HomeLatest ThreadsGreatest ThreadsForums & GroupsMy SubscriptionsMy Posts
DU Home » Latest Threads » Forums & Groups » Topics » Gender & Orientation » History of Feminism (Group) » Women Were Some of the Fi...

Tue Apr 25, 2017, 08:56 PM

Women Were Some of the Fiercest Samurai Warriors Ever

2 replies, 4060 views

Reply to this thread

Back to top Alert abuse

Always highlight: 10 newest replies | Replies posted after I mark a forum
Replies to this discussion thread
Arrow 2 replies Author Time Post
Reply Women Were Some of the Fiercest Samurai Warriors Ever (Original post)
yuiyoshida Apr 2017 OP
kimbutgar Apr 2017 #1
discntnt_irny_srcsm Apr 2017 #2

Response to yuiyoshida (Original post)

Tue Apr 25, 2017, 09:01 PM

1. I almost finished with a book about Marco Poli and his travels in China

He talks about certain areas of China renowned for its women warriors. America is such a newborn, history wise. Asia has more recorded history than North America.

Reply to this post

Back to top Alert abuse Link here Permalink


Response to yuiyoshida (Original post)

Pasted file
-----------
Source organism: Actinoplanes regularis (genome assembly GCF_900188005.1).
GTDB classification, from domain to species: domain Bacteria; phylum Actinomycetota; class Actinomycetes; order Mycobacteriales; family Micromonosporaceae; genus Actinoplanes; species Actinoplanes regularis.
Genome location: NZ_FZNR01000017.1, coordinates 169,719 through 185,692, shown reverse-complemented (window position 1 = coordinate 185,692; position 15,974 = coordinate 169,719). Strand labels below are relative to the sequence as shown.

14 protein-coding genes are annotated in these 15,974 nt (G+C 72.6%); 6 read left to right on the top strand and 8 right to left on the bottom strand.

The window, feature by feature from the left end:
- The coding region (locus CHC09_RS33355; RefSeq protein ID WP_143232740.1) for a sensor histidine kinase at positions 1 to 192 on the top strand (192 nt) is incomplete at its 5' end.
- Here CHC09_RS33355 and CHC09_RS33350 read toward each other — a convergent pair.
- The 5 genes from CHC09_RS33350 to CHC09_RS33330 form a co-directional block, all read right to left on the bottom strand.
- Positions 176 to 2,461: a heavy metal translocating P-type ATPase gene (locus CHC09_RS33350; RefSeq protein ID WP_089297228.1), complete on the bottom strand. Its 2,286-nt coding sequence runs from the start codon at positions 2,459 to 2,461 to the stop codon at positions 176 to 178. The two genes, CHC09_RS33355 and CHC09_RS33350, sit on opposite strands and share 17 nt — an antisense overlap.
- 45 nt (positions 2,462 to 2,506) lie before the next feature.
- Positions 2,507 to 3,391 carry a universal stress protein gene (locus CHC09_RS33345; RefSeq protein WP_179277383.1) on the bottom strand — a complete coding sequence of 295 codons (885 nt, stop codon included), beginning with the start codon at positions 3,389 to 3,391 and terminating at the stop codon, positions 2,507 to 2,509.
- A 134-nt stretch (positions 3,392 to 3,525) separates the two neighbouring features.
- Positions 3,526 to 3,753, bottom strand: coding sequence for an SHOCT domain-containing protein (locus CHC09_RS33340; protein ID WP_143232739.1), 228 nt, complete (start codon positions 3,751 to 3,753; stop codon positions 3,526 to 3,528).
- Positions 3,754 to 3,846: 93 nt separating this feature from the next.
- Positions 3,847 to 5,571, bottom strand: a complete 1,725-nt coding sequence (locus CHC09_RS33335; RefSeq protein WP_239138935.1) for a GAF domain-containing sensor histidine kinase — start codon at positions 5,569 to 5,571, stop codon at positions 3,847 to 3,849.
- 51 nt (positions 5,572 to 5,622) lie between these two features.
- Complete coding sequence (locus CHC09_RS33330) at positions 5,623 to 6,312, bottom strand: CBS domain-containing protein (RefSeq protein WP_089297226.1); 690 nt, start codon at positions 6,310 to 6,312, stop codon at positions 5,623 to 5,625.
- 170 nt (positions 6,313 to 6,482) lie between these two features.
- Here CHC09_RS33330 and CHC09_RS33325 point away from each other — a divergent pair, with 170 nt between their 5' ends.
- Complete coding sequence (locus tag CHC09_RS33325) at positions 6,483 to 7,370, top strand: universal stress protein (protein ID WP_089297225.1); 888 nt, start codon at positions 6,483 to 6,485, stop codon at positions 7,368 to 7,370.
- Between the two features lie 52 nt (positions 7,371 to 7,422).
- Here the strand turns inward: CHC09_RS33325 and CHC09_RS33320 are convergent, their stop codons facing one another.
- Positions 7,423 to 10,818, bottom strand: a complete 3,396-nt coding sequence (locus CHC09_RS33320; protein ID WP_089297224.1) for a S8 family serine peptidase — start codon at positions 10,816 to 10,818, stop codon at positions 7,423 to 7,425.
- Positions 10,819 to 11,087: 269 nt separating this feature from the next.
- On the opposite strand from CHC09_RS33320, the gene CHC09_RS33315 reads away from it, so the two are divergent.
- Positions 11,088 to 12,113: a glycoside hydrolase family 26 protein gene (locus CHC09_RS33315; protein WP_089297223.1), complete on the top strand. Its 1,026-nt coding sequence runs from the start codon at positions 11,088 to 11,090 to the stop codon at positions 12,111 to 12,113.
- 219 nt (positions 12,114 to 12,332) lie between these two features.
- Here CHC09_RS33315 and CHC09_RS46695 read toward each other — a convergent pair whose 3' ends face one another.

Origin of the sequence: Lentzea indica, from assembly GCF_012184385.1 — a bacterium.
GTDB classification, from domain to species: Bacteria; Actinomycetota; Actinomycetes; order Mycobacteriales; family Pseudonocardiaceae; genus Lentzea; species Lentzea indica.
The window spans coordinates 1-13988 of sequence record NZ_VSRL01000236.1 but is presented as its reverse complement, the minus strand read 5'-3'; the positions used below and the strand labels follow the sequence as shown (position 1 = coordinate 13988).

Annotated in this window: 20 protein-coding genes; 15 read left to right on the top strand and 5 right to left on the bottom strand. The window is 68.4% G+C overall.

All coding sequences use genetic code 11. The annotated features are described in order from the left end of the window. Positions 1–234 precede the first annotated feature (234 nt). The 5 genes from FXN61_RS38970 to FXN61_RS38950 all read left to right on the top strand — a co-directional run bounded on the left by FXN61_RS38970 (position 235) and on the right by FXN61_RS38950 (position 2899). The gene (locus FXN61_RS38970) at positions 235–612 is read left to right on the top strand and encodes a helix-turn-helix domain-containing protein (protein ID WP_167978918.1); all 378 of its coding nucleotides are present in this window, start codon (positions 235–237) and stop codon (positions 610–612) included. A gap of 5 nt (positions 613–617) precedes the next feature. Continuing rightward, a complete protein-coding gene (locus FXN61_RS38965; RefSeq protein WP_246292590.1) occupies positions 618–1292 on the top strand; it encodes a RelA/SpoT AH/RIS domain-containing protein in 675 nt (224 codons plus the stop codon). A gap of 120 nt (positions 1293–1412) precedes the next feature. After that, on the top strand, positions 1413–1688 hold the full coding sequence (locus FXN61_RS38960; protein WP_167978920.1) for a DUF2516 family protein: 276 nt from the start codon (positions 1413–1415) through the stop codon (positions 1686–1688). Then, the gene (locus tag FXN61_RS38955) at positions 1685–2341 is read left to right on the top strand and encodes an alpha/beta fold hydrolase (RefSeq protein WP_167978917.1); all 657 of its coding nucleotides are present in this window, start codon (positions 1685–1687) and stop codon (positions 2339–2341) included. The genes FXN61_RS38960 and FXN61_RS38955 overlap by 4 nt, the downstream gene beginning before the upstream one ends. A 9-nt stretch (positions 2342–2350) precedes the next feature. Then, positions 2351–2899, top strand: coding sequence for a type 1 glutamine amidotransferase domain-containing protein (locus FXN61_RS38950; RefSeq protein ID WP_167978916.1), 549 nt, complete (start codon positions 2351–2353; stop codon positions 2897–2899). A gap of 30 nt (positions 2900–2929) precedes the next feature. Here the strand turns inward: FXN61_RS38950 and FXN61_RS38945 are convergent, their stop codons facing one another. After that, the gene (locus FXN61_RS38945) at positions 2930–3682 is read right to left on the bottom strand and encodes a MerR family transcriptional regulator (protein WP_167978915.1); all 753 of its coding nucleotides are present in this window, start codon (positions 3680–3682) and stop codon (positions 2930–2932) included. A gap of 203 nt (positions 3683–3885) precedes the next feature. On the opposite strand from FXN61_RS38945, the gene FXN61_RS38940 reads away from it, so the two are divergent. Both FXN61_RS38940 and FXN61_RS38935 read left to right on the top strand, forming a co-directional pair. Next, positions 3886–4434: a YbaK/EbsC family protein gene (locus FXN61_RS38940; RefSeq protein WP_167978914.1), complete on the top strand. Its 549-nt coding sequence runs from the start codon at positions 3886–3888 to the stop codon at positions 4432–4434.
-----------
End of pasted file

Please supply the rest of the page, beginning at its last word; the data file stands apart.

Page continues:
Tue Apr 25, 2017, 09:55 PM

2. There have been many fierce women warriors from many parts of the world

Thank you for the topic
They were mothers, sisters, daughters, and wives. But above all these women were warriors. All across time, and all around the globe, they brandished swords and guns, fought battles, and faced off with royalty. Though outnumbered by their bands of brothers in battle, these fearsome female fighters have each made an indelible mark on history.
http://mentalfloss.com/article/59287/9-female-warriors-who-made-their-mark-history

ARTEMISIA I OF CARIA - Named after the Goddess of the Hunt (Artemis), Artemisia was the 5th century BCE Queen of Halicarnassus, a kingdom that exists in modern-day Turkey. However, she was best known as a naval commander and ally of Xerxes, the King of Persia, in his invasion of the Greek city-states. (Yes, like in the action movie 300: Rise of an Empire.)

TOMOE GOZEN - The most famous onna-bugeisha, however, pre-dated Takeko by about 700 years. Her name was Tomoe. Gozen was a title of respect bestowed on her by her master, shogun Minamoto no Yoshinaka. She fought alongside male samurais in the Genpei War, which lasted from 1180 to 1185. While a woman fighting among men was highly unusual, it seems Yoshinaka's high esteem for Tomoe and her fighting skills overcame prejudice.

LOZEN - She later fought beside Geronimo, and legend has it she could sense the enemy's location and number just by reaching out her arms. After Geronimo's surrender, Lozen was captured. She died of tuberculosis while she was a prisoner of war. Her body was returned to the tribe so it could be buried in a place of honor according to Apache tradition.

Reply to this post

Back to top Alert abuse Link here Permalink

Reply to this thread